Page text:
This is an excellent book, produced at a remarkably cheap price. It is well bound and runs to 223 pages.
The author is not in favour of Birth Control, and he has studied the problem from every point of view, from the point of view of economics, eugenics, morality, religion, etc. Moreover, he does not merely give his own views, which might be prejudiced, but he quotes copiously and most effectively.
Birth Control, if carried to its logical ends, means race suicide. The effect of artificial restriction upon the woman is disastrous. Dr. P. Petit-Dutaillis wrote as follows:.
“I am struck by the increasing number of women who are both neurotic and sterile, and the relationship between the two states is obvious. In addition to various infections causing functional and organic troubles and then sterility, we must not forget that which results from the habitual interruption of the sexual cycle, the natural end of which is pregnancy. From this we get not only fibromas and adenomas of the womb, but premature senility, both general, and, especially, of the genital organs; early utero- ovarian sclerosis connected with fibromas and with arterial hypertension..
Wishing to have a child when their social conditions have improved and it is, alas, too late; longing desperately for another after losing their only child-too often do we see these poor women coming to plead in cain for our assistance in cases of definite sterility; and if by chance pregnancy occurs, it is often terminated by some dangerous complication”.
Gynaecological diseases and disorders frequently follow artificial restrictions. That is known to every experienced medical man. Professor Sellheim, a leading German Gynaecologist, wrote:.
“Almost all preventive methods involve certain danger to the health of the woman, which is not be neglected. Nature cannot be fooled; the continual, unproductive stimulation of the genital organs is apt to give the woman chronic pelvic disorder, and often renders her sterile.”.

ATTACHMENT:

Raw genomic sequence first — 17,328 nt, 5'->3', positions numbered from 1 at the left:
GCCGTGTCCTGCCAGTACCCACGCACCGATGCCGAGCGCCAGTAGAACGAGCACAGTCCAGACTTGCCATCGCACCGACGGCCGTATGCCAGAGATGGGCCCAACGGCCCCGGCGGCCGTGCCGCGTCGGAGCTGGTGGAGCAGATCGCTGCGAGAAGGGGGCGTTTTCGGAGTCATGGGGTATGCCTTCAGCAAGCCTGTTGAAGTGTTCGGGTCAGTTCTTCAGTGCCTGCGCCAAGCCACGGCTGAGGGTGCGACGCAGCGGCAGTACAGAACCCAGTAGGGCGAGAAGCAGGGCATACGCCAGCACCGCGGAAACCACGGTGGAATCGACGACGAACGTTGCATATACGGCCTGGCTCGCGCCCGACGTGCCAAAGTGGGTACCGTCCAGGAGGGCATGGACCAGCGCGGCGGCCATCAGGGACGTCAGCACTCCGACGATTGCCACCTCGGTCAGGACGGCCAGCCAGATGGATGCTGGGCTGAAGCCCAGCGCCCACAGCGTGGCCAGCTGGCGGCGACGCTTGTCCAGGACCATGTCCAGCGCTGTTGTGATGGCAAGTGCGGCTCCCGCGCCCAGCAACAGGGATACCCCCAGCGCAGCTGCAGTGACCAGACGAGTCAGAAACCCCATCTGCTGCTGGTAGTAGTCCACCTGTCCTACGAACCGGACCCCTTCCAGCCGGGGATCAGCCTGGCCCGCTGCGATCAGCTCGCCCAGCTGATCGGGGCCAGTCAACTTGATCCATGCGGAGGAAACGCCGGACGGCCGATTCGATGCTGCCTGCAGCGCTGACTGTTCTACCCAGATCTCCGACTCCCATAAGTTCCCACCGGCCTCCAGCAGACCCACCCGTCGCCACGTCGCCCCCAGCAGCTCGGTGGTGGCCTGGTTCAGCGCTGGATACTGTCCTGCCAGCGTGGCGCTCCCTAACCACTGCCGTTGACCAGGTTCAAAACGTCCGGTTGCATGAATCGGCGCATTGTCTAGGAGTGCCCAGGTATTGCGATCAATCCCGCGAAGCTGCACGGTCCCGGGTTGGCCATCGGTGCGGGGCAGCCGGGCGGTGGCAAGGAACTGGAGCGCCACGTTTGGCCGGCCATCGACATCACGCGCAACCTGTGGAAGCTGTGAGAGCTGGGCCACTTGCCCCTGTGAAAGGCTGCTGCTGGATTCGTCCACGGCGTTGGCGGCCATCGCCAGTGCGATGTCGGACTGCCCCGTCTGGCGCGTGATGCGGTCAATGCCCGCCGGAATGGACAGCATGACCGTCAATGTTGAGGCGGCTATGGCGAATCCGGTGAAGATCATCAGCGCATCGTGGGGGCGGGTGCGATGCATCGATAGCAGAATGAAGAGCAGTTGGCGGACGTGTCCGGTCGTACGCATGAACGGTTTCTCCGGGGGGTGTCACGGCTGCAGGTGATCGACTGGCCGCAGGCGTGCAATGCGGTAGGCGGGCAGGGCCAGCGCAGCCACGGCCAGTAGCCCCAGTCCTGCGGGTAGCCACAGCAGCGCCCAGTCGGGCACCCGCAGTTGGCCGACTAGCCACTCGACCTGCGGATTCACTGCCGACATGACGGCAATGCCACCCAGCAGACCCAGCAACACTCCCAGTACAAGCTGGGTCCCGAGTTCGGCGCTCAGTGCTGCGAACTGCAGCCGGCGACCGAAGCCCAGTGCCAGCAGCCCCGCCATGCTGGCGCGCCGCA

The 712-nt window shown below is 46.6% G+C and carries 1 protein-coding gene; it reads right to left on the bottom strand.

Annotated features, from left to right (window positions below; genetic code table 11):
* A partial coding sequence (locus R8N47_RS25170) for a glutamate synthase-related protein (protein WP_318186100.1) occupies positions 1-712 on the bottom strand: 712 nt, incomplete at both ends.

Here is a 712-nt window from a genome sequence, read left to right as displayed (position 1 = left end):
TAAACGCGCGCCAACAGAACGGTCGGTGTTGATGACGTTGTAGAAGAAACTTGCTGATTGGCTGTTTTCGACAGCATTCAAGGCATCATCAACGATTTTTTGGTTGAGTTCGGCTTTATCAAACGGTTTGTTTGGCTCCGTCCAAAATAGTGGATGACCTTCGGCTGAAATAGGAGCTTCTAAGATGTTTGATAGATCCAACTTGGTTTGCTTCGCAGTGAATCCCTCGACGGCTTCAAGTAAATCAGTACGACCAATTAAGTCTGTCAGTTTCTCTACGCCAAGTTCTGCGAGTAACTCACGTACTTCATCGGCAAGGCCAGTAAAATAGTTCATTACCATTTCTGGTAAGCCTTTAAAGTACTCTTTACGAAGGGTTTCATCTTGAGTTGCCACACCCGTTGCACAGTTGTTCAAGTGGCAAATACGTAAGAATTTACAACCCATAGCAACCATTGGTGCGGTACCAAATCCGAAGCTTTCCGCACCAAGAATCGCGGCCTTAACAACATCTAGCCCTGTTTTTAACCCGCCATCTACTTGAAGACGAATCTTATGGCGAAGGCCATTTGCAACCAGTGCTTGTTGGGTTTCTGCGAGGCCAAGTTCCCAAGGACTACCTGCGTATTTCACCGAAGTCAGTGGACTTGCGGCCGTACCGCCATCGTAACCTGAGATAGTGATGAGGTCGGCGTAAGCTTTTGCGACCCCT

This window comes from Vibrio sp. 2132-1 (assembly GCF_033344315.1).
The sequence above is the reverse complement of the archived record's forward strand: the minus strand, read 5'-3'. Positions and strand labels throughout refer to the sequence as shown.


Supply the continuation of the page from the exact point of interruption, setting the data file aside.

Professor Fairbairn wrote:.
“There is fairly general agreement that the limitation of motherhood may produce in lesser degree those manifestations of nervous and psychical disturbance often seen in childless women married or unmarried”.
Again, Mr. MacCann wrote:.
“It is clear that contraceptive methods are all, without exception, dangerous and harmful to the woman. It is a truism to say that natural laws must not be violated, but many people seem to have forgotten it. The repeated use of these practices cannot fail to produce an unfavourable effect on the health, and lead to mental disorders”.
The author, summarising the views of a large number of authorities, concludes:.
“There is grave reason to suppose that the great increase in cancer of the female genital organs may have some relation to the widespread diffusion of neo-Malthusian methods. This is not to say off-hand that there is a causal connection between the two; out ignorance of the nature of cancer precludes such a deduction which would be entirely contrary to the most elementary scientific caution. But it is possible to collect certain hypotheses and statistical figures which, added to the opinion of eminent authorities, provide a sufficiently cogenial body of evidence.
“It is proved by clinical observation and animals experiments that chronic irritation is one of the predisposing cause of cancer. In the case of the uterus, and especially the cervix, such irritation is provided by the introduction of antiseptic fluids frequently repeated, and by the constant presence of foreign bodies such as occlusive pessaries. This is particularly so in the case of multiparae, where the cervix generally shows some lacerations with some degree of erosion of the cervical mucosa. Irritation caused in this way leads to inflammatory lesions of the cervix; and it is a well-known fact that these are precursors of cancer”.
The book is well worth reading and studying.